Posted: Friday September 23, 2022
So, you’ve decided to turn your home into a rental property. Congratulations on your decision! Whatever the reason – maybe you’re moving and don’t want to sell the property, or perhaps you just want to take advantage of the extra cash a rental property will bring in – turning your primary residence into a rental property is going to take some preparation. You can’t just move out and declare it a rental.
Here are the steps involved in turning your home into a rental property.
If you have a mortgage and you just bought the home, you may need to wait a specified period before converting it into a rental property.
Because lenders offer certain perks for people buying a home as their primary residence. They may require less money down or give you a lower interest rate than if you are buying the home as an investment property or a vacation home.
If you purchase the home and tell your lender that you’re going to live in it and then done, they may foreclose on the home if they find out. Check with your lender to find out if any waiting periods exist before turning your home into a rental.
When turning your current home into a rental, you are likely going to want to buy another home to move to. It’s important to find out if you qualify for another mortgage or not before converting your primary residence. While the rental income may help you qualify, your lender may not even consider it.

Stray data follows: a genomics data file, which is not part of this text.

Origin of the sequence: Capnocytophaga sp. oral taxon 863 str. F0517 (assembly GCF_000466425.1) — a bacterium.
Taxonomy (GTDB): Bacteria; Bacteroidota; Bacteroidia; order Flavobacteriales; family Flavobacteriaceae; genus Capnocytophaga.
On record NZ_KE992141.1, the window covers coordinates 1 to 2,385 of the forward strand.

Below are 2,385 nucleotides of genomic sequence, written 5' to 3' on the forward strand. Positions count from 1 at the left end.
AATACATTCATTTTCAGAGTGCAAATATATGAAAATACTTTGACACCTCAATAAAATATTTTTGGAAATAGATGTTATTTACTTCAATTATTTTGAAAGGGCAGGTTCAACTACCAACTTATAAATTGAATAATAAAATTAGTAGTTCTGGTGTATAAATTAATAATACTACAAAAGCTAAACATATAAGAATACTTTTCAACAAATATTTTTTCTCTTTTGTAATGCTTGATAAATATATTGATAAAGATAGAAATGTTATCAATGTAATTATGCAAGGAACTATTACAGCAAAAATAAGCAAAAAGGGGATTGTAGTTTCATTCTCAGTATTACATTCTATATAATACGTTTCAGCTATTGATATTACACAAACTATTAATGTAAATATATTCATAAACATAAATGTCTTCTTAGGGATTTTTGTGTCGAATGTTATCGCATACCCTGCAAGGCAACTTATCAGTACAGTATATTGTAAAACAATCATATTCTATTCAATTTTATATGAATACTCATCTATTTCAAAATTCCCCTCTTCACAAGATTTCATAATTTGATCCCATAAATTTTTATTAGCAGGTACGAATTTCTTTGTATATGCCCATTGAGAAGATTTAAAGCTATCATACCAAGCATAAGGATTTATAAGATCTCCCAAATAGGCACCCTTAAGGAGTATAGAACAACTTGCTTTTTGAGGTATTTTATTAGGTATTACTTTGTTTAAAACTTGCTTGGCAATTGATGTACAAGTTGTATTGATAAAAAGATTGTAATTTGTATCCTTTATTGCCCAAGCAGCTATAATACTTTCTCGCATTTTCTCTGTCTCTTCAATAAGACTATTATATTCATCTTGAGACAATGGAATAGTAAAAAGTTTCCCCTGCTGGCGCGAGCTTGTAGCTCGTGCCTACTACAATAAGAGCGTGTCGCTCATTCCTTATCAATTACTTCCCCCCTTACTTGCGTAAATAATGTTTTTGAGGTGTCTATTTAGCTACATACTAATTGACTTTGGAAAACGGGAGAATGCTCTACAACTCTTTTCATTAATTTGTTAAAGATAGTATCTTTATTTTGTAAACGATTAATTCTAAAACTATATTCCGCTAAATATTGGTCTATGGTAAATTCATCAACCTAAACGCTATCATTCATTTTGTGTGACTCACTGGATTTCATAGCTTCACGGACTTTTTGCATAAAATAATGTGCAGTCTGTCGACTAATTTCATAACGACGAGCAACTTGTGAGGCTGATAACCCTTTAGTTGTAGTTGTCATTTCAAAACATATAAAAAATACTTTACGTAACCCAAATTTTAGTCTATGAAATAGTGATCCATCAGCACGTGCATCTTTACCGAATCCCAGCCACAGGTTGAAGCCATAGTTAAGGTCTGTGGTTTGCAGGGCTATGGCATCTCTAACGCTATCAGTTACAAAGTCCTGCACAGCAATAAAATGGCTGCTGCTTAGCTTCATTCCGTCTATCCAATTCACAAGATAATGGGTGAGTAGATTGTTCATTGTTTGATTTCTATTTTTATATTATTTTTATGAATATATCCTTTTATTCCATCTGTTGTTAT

If the home you want to convert to a rental property is governed by a Homeowner’s Association (HOA), you may not be able to convert it. The HOA may have rules against it, so be sure to check with them first.
Rental property insurance policies differ from primary residence policies. If you need to make a claim after you’ve converted your home into a rental property and you haven’t updated your homeowner’s insurance policy to a landlord policy, your claim will probably be denied. Be sure to contact your insurance company and make the necessary changes before any tenants move in.
The tax laws for a primary residence are different than the tax laws that apply to a rental property. While it’s a good idea to hire a tax advisor for your investment property, it’s a good idea to learn the laws yourself so you can make an informed decision as to whether turning your home into a rental is a good idea or not.
For example, your rental property will no longer qualify for the homestead exemption. You will, however, be able to deduct things like utilities (if you pay them), mortgage interest, HOA fees, landlord insurance policy, and any repairs you make on the rental.
Take a look around the house and identify any repairs or upgrades that need to be made. Don’t go overboard with the upgrades but keep the property on par with other rentals in the area.
Many landlords learn as they go, but this can lead to costly mistakes. Go to the Internet and learn all you can about landlord/tenant laws in your state and how you can be the best landlord possible.
Sponsored by Property Spark.